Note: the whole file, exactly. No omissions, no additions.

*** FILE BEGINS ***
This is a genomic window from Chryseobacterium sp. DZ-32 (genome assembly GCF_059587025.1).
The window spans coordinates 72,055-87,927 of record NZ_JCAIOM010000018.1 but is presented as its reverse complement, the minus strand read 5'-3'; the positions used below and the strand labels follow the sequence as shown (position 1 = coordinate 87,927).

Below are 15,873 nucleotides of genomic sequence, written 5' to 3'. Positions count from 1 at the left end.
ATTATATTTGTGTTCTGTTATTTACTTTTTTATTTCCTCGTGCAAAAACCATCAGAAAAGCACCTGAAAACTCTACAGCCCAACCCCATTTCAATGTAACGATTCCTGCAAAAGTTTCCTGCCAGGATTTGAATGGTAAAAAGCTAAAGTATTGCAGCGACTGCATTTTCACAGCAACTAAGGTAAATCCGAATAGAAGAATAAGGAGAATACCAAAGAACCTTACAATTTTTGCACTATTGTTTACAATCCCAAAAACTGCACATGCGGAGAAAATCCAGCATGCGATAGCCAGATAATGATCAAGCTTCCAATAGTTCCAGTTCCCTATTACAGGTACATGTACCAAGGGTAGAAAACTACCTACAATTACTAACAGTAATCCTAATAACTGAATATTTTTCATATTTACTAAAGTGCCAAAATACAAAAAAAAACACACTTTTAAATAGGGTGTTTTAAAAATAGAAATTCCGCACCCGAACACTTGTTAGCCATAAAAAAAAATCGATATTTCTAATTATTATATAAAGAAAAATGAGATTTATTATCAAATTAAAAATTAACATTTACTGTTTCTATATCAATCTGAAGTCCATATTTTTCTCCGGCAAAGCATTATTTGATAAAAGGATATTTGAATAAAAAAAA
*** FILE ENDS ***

This is a genomic window from Chryseobacterium sp. DZ-32 (genome assembly GCF_059587025.1).
The window spans coordinates 72,055-87,927 of record NZ_JCAIOM010000018.1 but is presented as its reverse complement, the minus strand read 5'-3'; the positions used below and the strand labels follow the sequence as shown (position 1 = coordinate 87,927).

Below are 15,873 nucleotides of genomic sequence, written 5' to 3'. Positions count from 1 at the left end.
ATTATATTTGTGTTCTGTTATTTACTTTTTTATTTCCTCGTGCAAAAACCATCAGAAAAGCACCTGAAAACTCTACAGCCCAACCCCATTTCAATGTAACGATTCCTGCAAAAGTTTCCTGCCAGGATTTGAATGGTAAAAAGCTAAAGTATTGCAGCGACTGCATTTTCACAGCAACTAAGGTAAATCCGAATAGAAGAATAAGGAGAATACCAAAGAACCTTACAATTTTTGCACTATTGTTTACAATCCCAAAAACTGCACATGCGGAGAAAATCCAGCATGCGATAGCCAGATAATGATCAAGCTTCCAATAGTTCCAGTTCCCTATTACAGGTACATGTACCAAGGGTAGAAAACTACCTACAATTACTAACAGTAATCCTAATAACTGAATATTTTTCATATTTACTAAAGTGCCAAAATACAAAAAAAAACACACTTTTAAATAGGGTGTTTTAAAAATAGAAATTCCGCACCCGAACACTTGTTAGCCATAAAAAAAAATCGATATTTCTAATTATTATATAAAGAAAAATGAGATTTATTATCAAATTAAAAATTAACATTTACTGTTTCTATATCAATCTGAAGTCCATATTTTTCTCCGGCAAAGCATTATTTGATAAAAGGATATTTGAATAAAAAAAA